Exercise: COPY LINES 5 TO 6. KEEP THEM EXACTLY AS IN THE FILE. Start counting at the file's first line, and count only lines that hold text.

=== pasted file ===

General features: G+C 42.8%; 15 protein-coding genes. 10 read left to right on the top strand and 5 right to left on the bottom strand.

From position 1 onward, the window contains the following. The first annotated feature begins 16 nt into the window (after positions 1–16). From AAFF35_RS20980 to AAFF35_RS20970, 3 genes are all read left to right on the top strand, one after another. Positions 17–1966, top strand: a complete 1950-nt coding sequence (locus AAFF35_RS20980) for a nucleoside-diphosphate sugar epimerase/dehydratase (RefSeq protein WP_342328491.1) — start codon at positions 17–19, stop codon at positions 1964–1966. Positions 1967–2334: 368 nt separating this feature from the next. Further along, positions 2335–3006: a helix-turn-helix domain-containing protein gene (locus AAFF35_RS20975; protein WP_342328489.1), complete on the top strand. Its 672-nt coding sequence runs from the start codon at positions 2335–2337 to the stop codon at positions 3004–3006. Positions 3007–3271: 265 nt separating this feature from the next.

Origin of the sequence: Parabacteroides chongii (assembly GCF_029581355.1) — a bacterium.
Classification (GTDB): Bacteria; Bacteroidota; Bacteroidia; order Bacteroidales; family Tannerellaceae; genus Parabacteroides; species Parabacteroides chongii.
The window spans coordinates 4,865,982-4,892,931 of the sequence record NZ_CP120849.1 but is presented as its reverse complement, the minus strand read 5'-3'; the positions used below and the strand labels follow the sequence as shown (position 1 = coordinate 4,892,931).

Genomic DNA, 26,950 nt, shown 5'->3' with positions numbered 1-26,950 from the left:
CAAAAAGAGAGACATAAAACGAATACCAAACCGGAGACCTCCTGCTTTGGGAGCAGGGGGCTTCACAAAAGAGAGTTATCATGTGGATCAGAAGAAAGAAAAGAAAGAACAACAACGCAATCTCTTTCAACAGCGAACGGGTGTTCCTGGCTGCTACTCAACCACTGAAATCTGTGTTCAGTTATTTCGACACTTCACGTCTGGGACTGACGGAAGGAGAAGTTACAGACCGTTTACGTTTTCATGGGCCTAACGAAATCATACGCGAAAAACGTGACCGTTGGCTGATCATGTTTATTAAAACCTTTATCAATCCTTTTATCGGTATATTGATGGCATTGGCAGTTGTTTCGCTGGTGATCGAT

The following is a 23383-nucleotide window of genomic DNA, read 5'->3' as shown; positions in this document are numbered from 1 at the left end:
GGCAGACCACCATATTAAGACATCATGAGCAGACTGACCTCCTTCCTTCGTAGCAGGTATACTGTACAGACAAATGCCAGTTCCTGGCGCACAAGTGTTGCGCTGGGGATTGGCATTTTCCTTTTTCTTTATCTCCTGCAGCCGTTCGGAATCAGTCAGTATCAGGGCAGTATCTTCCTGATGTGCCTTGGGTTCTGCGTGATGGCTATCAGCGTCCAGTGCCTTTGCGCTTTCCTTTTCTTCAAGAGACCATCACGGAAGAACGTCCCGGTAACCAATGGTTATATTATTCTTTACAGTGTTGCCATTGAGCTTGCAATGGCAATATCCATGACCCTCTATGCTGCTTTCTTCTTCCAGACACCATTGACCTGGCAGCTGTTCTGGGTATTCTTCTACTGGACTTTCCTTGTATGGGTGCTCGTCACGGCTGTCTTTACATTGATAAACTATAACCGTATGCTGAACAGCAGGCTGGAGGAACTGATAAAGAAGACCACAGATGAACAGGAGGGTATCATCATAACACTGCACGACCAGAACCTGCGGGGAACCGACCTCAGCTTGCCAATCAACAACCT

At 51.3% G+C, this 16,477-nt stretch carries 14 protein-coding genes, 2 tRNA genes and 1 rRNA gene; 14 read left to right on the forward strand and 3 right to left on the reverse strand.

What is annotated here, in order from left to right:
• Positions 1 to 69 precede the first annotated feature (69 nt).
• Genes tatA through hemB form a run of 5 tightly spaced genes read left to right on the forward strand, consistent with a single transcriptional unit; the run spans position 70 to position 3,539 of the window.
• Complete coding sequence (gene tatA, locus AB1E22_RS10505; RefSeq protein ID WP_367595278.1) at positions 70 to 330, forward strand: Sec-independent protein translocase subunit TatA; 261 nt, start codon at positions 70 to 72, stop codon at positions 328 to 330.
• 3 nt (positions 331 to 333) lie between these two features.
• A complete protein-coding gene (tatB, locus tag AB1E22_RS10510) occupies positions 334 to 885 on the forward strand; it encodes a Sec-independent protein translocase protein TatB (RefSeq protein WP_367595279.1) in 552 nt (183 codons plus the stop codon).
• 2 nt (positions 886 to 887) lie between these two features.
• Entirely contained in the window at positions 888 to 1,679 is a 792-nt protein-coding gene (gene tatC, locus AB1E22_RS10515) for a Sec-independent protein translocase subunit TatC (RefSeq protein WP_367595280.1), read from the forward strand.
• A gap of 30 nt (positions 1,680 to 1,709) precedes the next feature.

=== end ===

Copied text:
The window spans coordinates 4,865,982-4,892,931 of the sequence record NZ_CP120849.1 but is presented as its reverse complement, the minus strand read 5'-3'; the positions used below and the strand labels follow the sequence as shown (position 1 = coordinate 4,892,931).

Genomic DNA, 26,950 nt, shown 5'->3' with positions numbered 1-26,950 from the left: